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Pregnancy Bliss | Reproductive Health Hub




Intrauterine contraceptive (‘coil’)

Where does the intrauterine device stand?
This device, widely but probably unfairly known as the "coil", is an excellent contraceptive.
Unbeknown to most people is the fact that there are three different types of intrauterine devices.                                                                                             The oldest is the non­-medicated device, which is hardly used nowadays.          The next is the medicated type (there is a variety of these). This is the most common type in use.

The third, which has been available only in the last decade or so, is the progestogen­ hormone carrying device.

All types of intrauterine devices have excellent effectiveness, with the progestogen device (Mirena®) being­ more effective than the combined pill - hitherto, the most effective mode of contraception. In fact, this device is claimed to have a lower failure rate even when compared to female sterilization. Now, that is impressive!


Is the intrauterine device ideal to use in the postnatal period?
Yes. However, two words of caution.
There is a slight increase in the tendency of the device to fall out, if inserted in the period soon after delivery. If this happens and the loss goes unrecognised, there is a risk of pregnancy because the woman will be under the illusion that she is protected.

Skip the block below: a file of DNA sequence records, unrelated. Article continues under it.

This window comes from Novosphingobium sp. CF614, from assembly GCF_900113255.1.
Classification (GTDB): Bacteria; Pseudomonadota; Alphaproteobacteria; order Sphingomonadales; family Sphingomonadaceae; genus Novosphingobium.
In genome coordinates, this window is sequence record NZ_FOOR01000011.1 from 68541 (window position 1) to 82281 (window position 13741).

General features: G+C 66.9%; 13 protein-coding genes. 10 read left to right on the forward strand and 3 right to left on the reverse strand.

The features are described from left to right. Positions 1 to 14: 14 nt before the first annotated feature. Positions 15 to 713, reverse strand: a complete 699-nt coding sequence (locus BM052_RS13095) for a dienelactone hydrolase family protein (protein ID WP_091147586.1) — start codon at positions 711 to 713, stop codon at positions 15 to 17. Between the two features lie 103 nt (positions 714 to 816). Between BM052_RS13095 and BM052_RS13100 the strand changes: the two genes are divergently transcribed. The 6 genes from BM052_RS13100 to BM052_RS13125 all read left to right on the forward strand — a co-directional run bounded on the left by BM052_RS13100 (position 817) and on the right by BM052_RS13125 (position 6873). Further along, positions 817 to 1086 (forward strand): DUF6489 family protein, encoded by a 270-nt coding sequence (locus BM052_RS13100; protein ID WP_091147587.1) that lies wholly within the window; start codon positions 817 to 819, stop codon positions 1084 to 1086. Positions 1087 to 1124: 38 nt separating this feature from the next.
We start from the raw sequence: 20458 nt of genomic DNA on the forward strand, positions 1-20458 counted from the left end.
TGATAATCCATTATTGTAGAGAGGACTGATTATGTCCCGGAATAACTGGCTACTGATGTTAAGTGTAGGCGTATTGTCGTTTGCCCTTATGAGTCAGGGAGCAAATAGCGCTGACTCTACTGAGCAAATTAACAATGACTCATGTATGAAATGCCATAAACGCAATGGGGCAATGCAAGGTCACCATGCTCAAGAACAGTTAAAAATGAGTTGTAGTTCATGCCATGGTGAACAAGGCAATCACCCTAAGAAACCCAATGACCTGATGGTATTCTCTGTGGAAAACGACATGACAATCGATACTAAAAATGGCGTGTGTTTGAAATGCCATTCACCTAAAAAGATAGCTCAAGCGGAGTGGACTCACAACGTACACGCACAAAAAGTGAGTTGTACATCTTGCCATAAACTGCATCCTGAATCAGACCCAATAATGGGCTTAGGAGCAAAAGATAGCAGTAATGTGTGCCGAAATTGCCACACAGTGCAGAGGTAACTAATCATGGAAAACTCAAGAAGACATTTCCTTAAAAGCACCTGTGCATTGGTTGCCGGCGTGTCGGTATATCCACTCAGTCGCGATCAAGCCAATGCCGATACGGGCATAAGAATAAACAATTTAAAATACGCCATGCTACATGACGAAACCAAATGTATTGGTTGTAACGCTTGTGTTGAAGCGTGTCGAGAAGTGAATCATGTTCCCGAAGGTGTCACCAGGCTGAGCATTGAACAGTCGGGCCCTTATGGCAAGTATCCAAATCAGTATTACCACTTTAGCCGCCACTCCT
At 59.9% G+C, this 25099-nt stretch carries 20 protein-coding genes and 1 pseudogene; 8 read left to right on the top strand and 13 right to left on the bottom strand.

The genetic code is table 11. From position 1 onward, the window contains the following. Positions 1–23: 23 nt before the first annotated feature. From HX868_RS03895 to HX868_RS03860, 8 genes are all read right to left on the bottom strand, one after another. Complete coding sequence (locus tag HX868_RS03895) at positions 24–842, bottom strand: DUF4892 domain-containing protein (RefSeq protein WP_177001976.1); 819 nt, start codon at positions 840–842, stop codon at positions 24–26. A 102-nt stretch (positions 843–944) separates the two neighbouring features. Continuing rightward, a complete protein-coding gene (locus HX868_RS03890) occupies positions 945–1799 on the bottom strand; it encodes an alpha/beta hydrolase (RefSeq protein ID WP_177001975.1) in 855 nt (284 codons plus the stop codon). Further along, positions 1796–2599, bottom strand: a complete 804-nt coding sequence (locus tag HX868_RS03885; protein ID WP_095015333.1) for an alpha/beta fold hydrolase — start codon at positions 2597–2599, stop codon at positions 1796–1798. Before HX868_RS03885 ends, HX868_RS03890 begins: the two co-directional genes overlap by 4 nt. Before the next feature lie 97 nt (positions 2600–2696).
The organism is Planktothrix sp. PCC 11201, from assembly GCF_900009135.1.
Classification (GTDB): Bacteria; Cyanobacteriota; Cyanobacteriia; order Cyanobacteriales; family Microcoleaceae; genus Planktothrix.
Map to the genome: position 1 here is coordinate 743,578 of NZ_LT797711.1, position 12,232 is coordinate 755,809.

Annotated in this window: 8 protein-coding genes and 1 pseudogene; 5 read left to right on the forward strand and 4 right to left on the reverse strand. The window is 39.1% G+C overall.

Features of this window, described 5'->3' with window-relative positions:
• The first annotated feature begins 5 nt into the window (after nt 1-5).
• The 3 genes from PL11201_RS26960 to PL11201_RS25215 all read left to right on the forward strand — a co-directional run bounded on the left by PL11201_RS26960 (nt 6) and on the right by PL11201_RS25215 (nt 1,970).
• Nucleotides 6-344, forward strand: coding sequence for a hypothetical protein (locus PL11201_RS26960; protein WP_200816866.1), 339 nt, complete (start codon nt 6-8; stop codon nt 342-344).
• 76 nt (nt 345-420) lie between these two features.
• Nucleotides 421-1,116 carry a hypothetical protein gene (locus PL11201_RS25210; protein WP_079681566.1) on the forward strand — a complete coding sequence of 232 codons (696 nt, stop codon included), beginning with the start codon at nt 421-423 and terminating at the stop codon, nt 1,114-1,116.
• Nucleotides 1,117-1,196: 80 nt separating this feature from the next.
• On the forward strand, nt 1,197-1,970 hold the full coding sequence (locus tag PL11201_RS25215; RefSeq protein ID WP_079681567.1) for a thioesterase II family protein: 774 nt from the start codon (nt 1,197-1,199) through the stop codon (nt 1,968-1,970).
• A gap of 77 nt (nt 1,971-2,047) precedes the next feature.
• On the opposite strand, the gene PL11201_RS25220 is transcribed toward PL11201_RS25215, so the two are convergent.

Secondly, for the plain and the medicated devices, there is evidence that there is a slight increase in the risk of pelvic infection. So, while it is perfectly all right for a woman in a monogamous relationship, it is not ideal for one who is likely to have multiple sexual partners, as the risk of pelvic infection is then quite real.     


Are all intrauterine devices otherwise the same?
No. The progestogen-carrying device is certainly the most effective one.
It is actually so effective that, as stated earlier, it rivals sterilization, with the important exception that its effect is readily reversible. The medicated device is also quite effective, rivalling the combined pill in the medium and long-term.

The progestogen-carrying device (Mirena®) has one more important advantage. It almost invariably reduces the amount of menstrual blood loss. Some users stop having periods altogether. All the effects are, however, readily reversible on its removal.

And another thing. The progestogen device is actually believed to reduce the risk of pelvic infection. It has protective properties against this and therefore a woman who has this fitted is at an advantage in this regard.




Any device names?
There has been various brands of the medicated devices over the years. Some famous brands such as Multiload® Cu250 have since been discontinued. There is only slight variation among the various brands and they all work on a similar principle. Licensed medicated devices available in the UK include UT 380 Short®, Load® 375, Flexi-T® 300, Nova-T 380® and Multiload® Cu375.
The numbers appearing on the brand names simply refer to the approximate surface area (in mm) of the device.

One device that is designed radically different from the rest is Gynefix® which is frameless. It consists of a thread with six copper sleeves. It works on the same principle as the rest.







Gynefix IUCD Copper-based IUCD

There are various types of intrauterine contraceptive device (IUCDs). They are all effective